© 2024 Public Radio East
Public Radio For Eastern North Carolina 89.3 WTEB New Bern 88.5 WZNB New Bern 91.5 WBJD Atlantic Beach 90.3 WKNS Kinston 88.5 WHYC Swan Quarter 89.9 W210CF Greenville
Play Live Radio
Next Up:
0:00 0:00
Available On Air Stations

Half of North Carolina drivers consider buying an EV, but many remain hesitant, survey finds

A Tesla car powers up at a charging station in Petaluma, Calif., on Sept. 23. Automakers are trying to convince would-be electric car buyers to adopt new habits to power their vehicles.
Justin Sullivan
Getty Images
North Carolinians are not confident they'd be able to easily find a charging port at work or the grocery store, but most believe it be easy on long car trips.

Every day, more and more electric vehicles (EVs) are hitting the road. Over 25,000 EVs were registered in North Carolina last year, and nearly half of all North Carolina residents are considering an electric vehicle as their next car. However, as a recent survey out of NC State finds, North Carolinians know some, but not a lot about EVs, making many hesitant to take that next step.

The survey looked at public perceptions of electric vehicles and of different infrastructure funding models. It is from the North Carolina Department of Transportation (NCDOT) and the Institute for Transportation Research and Education (ITRE) at NC State.

Daniel Findley is one of the researchers who conducted the NCDOT and ITRE study. He says while North Carolina residents may be EV-curious, a lack of knowledge about EVs makes them hesitant. The top-most consideration for consumers is cost, according to the survey.

“I think when people are picturing an electric vehicle, they’re probably picturing the higher end of the market and thinking about that as a higher initial purchase price,” Findley said.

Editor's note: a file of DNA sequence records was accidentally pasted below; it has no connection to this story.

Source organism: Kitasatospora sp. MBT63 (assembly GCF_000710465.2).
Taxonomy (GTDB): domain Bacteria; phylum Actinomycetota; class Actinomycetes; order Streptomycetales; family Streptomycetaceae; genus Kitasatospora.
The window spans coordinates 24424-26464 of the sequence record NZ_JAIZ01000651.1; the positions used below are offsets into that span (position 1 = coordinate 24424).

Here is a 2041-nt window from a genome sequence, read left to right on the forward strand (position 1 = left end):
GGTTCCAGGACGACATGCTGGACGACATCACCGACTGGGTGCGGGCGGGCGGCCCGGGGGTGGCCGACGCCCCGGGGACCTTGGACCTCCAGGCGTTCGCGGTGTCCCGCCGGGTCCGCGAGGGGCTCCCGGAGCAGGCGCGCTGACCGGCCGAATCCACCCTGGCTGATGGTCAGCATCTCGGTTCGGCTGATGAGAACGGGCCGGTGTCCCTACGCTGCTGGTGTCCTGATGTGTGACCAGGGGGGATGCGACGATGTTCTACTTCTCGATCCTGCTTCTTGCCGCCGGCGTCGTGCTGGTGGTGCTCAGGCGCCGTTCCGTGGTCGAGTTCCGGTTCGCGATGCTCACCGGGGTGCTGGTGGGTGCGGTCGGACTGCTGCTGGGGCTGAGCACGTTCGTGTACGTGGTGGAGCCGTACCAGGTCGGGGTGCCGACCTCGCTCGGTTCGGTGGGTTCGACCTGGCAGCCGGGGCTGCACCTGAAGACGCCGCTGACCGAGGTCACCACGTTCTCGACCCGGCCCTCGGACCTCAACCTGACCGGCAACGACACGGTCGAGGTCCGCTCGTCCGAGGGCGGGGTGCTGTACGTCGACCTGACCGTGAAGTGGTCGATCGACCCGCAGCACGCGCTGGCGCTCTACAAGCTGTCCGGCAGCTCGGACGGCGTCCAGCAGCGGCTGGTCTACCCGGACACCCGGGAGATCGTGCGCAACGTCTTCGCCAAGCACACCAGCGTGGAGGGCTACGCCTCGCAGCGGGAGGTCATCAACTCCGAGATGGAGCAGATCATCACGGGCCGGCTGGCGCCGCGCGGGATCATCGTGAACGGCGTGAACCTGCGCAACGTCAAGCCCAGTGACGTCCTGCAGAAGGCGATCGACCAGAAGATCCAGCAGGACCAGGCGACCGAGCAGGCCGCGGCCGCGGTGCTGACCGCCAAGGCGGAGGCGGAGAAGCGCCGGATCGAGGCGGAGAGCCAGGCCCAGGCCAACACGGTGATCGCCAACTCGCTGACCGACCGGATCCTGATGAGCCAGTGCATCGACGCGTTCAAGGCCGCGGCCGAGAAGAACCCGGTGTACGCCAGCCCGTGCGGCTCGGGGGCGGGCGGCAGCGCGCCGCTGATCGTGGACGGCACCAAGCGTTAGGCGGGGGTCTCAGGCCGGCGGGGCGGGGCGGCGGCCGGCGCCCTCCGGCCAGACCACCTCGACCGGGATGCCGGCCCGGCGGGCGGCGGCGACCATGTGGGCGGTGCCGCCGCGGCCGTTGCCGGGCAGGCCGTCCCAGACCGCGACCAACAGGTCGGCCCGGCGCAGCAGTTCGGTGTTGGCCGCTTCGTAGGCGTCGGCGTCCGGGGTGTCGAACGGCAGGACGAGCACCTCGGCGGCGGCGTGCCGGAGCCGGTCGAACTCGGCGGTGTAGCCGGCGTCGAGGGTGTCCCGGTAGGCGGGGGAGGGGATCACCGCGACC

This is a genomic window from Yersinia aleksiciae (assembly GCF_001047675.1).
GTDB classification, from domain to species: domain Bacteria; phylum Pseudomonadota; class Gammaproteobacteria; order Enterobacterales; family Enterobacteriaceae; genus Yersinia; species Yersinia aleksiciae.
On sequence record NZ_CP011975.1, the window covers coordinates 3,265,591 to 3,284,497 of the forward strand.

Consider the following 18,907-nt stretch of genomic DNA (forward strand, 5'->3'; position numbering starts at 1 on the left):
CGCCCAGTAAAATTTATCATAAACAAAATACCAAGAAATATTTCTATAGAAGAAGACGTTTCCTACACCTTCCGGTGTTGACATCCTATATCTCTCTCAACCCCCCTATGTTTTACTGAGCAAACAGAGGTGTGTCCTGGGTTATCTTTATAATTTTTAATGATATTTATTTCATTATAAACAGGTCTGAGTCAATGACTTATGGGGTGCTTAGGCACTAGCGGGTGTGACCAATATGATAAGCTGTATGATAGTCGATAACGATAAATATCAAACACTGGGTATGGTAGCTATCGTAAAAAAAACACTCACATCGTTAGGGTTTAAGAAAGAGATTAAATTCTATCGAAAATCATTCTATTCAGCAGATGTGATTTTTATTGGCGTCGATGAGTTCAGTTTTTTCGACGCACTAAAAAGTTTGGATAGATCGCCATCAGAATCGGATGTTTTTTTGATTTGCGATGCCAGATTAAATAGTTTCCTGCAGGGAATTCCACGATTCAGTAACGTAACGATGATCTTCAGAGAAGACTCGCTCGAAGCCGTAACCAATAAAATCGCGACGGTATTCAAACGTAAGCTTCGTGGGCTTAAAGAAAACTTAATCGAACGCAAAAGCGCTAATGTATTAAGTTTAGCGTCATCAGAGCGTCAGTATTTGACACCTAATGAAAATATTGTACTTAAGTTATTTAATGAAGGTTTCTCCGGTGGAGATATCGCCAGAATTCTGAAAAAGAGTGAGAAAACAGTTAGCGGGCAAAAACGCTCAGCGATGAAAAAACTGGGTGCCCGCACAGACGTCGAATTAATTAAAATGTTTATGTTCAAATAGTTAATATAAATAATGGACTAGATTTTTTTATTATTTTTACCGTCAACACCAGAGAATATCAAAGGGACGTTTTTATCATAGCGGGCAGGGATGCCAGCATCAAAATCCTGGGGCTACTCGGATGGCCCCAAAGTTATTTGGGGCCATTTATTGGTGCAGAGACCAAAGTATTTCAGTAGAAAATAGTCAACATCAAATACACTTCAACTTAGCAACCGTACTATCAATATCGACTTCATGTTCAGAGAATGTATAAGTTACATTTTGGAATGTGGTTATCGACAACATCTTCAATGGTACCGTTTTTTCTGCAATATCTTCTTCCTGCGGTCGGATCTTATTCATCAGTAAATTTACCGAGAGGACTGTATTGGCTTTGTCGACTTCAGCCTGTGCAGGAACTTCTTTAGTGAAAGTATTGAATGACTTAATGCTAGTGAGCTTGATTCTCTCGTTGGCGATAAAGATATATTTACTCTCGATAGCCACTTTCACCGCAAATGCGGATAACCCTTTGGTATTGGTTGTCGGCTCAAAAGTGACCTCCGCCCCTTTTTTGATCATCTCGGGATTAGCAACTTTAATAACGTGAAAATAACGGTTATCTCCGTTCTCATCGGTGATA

The average cost for a new EV in 2022 was $66,000, but some makes and models can be as low as $30,000. Also factoring into the cost is the thousands in state and federal tax credits. EV purchasers could qualify for up to $7,500 in federal tax credits, but only for certain makes and models and if you owe taxes.

The cost of maintenance is the second most important for consumers when considering their next vehicle. Forty-six percent of respondents thought EVs would be more costly to maintain, but some studies show the maintenance cost for an EV is often lower than a traditional gas-powered vehicle. EVs have fewer parts, no oil to change, and no traditional transmission. One study said after driving 200,000 miles, it would cost $8,000 less to maintain an EV versus a gas-powered car.

Another factor that makes people hesitant is what’s known as range anxiety. That anxiety about just how far a car can drive before needing to recharge or refuel, exists for both EVs and gas-powered vehicles. They’re just not thought of in the same way, says Findley.

“We see it on the gas-powered side as well, but we wouldn’t frame it as range anxiety,” he said. “It’s interesting, because you can see that range question come up with gas powered vehicles, when we have disruptions to the supply chain, and we see people panicking at gas stations and filling up their vehicles when they may not need to do it immediately.”

Range anxiety ultimately boils down to reliability, and as with all forms of transportation, there are benefits and drawbacks to consider. However, the average EV can travel 200-400 miles before needing to recharge.

“There has been a lot of research and information out there about our average trip length and for most people, the vast majority of our trips can be serviced by an electric vehicle,” Findley said.